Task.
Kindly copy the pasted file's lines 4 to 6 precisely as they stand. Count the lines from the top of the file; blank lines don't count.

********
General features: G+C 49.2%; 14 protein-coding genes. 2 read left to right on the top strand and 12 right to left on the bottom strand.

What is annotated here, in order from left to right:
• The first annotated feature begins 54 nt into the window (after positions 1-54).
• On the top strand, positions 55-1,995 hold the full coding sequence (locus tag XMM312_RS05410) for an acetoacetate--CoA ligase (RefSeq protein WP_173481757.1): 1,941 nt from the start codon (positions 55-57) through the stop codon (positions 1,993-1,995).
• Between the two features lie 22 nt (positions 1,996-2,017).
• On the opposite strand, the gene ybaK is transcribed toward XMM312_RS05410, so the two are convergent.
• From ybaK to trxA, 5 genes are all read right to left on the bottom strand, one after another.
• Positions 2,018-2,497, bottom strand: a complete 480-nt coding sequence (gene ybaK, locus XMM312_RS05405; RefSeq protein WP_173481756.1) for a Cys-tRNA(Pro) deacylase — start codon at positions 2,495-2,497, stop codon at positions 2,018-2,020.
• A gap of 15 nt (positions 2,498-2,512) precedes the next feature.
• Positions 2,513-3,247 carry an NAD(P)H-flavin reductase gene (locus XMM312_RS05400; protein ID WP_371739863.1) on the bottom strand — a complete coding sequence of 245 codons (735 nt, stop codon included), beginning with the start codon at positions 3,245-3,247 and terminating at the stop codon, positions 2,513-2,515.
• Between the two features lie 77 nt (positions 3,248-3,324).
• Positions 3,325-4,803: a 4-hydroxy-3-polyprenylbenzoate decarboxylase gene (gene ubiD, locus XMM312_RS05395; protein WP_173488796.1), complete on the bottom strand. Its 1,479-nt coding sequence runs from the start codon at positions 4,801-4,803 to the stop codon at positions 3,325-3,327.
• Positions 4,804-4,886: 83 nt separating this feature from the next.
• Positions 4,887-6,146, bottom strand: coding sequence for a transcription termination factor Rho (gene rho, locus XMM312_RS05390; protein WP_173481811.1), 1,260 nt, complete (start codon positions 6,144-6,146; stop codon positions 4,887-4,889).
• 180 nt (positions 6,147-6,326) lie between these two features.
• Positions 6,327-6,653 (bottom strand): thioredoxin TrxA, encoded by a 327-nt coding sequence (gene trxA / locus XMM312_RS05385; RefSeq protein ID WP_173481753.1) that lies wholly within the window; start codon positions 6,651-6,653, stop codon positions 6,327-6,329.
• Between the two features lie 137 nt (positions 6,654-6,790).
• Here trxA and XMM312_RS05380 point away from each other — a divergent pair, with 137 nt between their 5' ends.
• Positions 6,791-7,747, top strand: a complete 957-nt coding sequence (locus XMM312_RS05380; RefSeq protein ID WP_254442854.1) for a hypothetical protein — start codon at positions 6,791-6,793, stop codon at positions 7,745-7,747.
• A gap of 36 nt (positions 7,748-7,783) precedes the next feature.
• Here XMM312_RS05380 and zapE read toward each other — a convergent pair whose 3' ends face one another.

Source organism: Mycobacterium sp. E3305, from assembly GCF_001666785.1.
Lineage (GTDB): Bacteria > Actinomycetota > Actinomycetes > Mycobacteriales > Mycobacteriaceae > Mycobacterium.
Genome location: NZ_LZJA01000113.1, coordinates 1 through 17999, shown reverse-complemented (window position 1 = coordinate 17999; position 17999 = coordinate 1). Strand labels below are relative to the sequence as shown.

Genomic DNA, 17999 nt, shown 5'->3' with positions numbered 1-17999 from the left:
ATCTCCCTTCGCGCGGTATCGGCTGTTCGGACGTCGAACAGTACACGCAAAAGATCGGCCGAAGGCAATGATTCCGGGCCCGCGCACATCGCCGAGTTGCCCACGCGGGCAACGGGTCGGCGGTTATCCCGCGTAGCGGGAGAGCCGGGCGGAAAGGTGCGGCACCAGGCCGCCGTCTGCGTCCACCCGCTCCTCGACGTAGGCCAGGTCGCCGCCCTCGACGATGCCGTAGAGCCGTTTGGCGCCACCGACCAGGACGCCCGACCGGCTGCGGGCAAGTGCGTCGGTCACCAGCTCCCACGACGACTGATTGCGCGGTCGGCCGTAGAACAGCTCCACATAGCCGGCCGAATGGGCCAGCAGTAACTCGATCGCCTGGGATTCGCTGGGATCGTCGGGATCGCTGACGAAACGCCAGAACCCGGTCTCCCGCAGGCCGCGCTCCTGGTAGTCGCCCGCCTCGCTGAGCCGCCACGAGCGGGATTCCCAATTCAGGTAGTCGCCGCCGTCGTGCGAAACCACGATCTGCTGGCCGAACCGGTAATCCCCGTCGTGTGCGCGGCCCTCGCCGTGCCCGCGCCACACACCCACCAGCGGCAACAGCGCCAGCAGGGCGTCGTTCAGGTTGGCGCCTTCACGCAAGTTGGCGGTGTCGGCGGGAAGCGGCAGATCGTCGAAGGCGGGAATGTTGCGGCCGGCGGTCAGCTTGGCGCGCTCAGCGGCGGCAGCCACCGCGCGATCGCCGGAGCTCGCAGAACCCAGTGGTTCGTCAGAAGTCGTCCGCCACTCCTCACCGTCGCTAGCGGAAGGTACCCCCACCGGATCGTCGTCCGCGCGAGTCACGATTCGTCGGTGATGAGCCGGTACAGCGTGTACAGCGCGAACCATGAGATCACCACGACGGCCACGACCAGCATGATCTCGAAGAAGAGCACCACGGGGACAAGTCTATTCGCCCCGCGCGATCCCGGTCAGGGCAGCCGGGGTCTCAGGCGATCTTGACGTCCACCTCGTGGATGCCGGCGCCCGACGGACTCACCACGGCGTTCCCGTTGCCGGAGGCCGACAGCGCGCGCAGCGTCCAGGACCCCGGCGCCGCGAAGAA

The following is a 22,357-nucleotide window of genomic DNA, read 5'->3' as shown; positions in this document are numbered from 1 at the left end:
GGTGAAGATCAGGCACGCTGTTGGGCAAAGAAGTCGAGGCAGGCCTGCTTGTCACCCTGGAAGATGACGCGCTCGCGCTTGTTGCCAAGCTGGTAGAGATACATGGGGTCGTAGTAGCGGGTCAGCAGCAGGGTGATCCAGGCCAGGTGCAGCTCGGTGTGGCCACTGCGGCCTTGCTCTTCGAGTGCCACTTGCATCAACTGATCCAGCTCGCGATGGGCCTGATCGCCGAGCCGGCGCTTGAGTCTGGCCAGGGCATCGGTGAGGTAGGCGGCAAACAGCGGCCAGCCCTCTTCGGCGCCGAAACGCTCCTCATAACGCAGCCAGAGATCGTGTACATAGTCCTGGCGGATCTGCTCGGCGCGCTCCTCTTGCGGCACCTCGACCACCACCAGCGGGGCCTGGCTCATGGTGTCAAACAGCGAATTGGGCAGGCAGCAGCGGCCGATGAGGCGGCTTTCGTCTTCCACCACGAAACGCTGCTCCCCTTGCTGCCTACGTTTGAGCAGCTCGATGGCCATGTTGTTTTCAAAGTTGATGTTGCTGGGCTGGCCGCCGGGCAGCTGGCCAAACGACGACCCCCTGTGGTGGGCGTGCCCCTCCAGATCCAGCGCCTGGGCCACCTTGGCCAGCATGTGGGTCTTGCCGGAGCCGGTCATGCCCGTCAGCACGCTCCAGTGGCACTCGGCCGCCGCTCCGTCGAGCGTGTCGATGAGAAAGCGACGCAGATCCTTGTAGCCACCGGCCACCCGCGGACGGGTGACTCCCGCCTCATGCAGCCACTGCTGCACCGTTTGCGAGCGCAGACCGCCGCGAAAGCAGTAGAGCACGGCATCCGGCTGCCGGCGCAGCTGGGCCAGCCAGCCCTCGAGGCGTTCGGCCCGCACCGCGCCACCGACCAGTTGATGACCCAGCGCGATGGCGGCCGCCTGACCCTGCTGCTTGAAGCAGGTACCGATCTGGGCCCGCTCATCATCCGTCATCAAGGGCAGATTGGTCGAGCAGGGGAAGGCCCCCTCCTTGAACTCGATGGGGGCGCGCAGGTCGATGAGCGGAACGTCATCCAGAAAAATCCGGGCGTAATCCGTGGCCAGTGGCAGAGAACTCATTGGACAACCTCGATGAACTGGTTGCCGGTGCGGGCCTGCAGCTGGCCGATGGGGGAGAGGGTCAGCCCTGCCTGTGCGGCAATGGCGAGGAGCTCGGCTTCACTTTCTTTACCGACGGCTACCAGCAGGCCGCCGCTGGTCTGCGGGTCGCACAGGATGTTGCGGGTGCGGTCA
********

• On the top strand, positions 55-1,995 hold the full coding sequence (locus tag XMM312_RS05410) for an acetoacetate--CoA ligase (RefSeq protein WP_173481757.1): 1,941 nt from the start codon (positions 55-57) through the stop codon (positions 1,993-1,995).
• Between the two features lie 22 nt (positions 1,996-2,017).
• On the opposite strand, the gene ybaK is transcribed toward XMM312_RS05410, so the two are convergent.